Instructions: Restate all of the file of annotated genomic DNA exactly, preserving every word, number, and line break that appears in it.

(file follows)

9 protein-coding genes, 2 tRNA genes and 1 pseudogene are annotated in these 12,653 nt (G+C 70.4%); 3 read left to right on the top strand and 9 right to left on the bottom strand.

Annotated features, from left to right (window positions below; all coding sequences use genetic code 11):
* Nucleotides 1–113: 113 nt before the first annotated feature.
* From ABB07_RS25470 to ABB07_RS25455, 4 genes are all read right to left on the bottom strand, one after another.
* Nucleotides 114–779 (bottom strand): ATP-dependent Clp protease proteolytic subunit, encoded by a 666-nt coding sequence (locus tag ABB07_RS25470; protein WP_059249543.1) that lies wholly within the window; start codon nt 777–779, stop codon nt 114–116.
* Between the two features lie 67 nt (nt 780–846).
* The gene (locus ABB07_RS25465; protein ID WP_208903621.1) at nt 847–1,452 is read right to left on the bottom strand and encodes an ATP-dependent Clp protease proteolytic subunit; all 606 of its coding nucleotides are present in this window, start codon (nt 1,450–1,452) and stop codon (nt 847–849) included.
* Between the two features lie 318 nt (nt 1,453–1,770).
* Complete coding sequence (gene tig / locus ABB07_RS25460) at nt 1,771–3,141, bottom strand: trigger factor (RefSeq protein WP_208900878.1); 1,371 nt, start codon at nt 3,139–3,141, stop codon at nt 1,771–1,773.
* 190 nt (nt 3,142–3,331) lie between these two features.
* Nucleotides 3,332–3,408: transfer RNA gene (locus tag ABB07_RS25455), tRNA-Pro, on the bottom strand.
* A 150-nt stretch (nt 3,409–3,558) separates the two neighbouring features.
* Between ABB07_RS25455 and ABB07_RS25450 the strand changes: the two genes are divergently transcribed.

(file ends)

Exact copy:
9 protein-coding genes, 2 tRNA genes and 1 pseudogene are annotated in these 12,653 nt (G+C 70.4%); 3 read left to right on the top strand and 9 right to left on the bottom strand.

Annotated features, from left to right (window positions below; all coding sequences use genetic code 11):
* Nucleotides 1–113: 113 nt before the first annotated feature.
* From ABB07_RS25470 to ABB07_RS25455, 4 genes are all read right to left on the bottom strand, one after another.
* Nucleotides 114–779 (bottom strand): ATP-dependent Clp protease proteolytic subunit, encoded by a 666-nt coding sequence (locus tag ABB07_RS25470; protein WP_059249543.1) that lies wholly within the window; start codon nt 777–779, stop codon nt 114–116.
* Between the two features lie 67 nt (nt 780–846).
* The gene (locus ABB07_RS25465; protein ID WP_208903621.1) at nt 847–1,452 is read right to left on the bottom strand and encodes an ATP-dependent Clp protease proteolytic subunit; all 606 of its coding nucleotides are present in this window, start codon (nt 1,450–1,452) and stop codon (nt 847–849) included.
* Between the two features lie 318 nt (nt 1,453–1,770).
* Complete coding sequence (gene tig / locus ABB07_RS25460) at nt 1,771–3,141, bottom strand: trigger factor (RefSeq protein WP_208900878.1); 1,371 nt, start codon at nt 3,139–3,141, stop codon at nt 1,771–1,773.
* 190 nt (nt 3,142–3,331) lie between these two features.
* Nucleotides 3,332–3,408: transfer RNA gene (locus tag ABB07_RS25455), tRNA-Pro, on the bottom strand.
* A 150-nt stretch (nt 3,409–3,558) separates the two neighbouring features.
* Between ABB07_RS25455 and ABB07_RS25450 the strand changes: the two genes are divergently transcribed.